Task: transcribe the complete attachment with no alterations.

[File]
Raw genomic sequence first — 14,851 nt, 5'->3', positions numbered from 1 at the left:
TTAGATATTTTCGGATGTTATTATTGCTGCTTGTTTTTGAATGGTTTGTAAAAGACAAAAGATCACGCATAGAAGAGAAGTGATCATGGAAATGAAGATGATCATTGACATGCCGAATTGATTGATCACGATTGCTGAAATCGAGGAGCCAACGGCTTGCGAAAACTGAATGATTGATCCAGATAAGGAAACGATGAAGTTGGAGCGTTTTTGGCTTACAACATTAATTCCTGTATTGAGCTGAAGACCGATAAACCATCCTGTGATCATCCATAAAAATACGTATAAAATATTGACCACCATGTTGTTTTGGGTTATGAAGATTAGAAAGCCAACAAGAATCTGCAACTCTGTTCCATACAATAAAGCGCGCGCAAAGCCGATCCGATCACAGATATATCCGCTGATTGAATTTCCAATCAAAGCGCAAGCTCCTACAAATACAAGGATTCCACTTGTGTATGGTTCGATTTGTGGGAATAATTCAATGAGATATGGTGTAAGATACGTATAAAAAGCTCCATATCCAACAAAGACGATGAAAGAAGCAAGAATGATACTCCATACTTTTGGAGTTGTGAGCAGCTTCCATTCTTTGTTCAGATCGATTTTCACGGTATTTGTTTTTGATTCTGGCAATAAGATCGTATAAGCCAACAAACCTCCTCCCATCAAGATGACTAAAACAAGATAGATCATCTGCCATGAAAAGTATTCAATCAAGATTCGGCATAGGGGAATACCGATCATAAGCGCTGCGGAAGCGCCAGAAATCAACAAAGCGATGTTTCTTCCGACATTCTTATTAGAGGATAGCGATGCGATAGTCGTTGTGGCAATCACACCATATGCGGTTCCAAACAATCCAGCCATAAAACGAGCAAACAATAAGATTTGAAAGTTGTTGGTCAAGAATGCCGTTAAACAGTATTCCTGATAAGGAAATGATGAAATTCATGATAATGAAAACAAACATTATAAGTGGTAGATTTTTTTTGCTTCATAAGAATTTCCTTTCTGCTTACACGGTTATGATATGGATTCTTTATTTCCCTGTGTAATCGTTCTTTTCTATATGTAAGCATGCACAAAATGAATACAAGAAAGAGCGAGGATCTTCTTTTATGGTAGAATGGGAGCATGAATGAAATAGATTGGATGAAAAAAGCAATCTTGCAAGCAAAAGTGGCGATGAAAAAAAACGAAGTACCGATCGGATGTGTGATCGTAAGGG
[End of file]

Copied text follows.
Raw genomic sequence first — 14,851 nt, 5'->3', positions numbered from 1 at the left:
TTAGATATTTTCGGATGTTATTATTGCTGCTTGTTTTTGAATGGTTTGTAAAAGACAAAAGATCACGCATAGAAGAGAAGTGATCATGGAAATGAAGATGATCATTGACATGCCGAATTGATTGATCACGATTGCTGAAATCGAGGAGCCAACGGCTTGCGAAAACTGAATGATTGATCCAGATAAGGAAACGATGAAGTTGGAGCGTTTTTGGCTTACAACATTAATTCCTGTATTGAGCTGAAGACCGATAAACCATCCTGTGATCATCCATAAAAATACGTATAAAATATTGACCACCATGTTGTTTTGGGTTATGAAGATTAGAAAGCCAACAAGAATCTGCAACTCTGTTCCATACAATAAAGCGCGCGCAAAGCCGATCCGATCACAGATATATCCGCTGATTGAATTTCCAATCAAAGCGCAAGCTCCTACAAATACAAGGATTCCACTTGTGTATGGTTCGATTTGTGGGAATAATTCAATGAGATATGGTGTAAGATACGTATAAAAAGCTCCATATCCAACAAAGACGATGAAAGAAGCAAGAATGATACTCCATACTTTTGGAGTTGTGAGCAGCTTCCATTCTTTGTTCAGATCGATTTTCACGGTATTTGTTTTTGATTCTGGCAATAAGATCGTATAAGCCAACAAACCTCCTCCCATCAAGATGACTAAAACAAGATAGATCATCTGCCATGAAAAGTATTCAATCAAGATTCGGCATAGGGGAATACCGATCATAAGCGCTGCGGAAGCGCCAGAAATCAACAAAGCGATGTTTCTTCCGACATTCTTATTAGAGGATAGCGATGCGATAGTCGTTGTGGCAATCACACCATATGCGGTTCCAAACAATCCAGCCATAAAACGAGCAAACAATAAGATTTGAAAGTTGTTGGTCAAGAATGCCGTTAAACAGTATTCCTGATAAGGAAATGATGAAATTCATGATAATGAAAACAAACATTATAAGTGGTAGATTTTTTTTGCTTCATAAGAATTTCCTTTCTGCTTACACGGTTATGATATGGATTCTTTATTTCCCTGTGTAATCGTTCTTTTCTATATGTAAGCATGCACAAAATGAATACAAGAAAGAGCGAGGATCTTCTTTTATGGTAGAATGGGAGCATGAATGAAATAGATTGGATGAAAAAAGCAATCTTGCAAGCAAAAGTGGCGATGAAAAAAAACGAAGTACCGATCGGATGTGTGATCGTAAGGG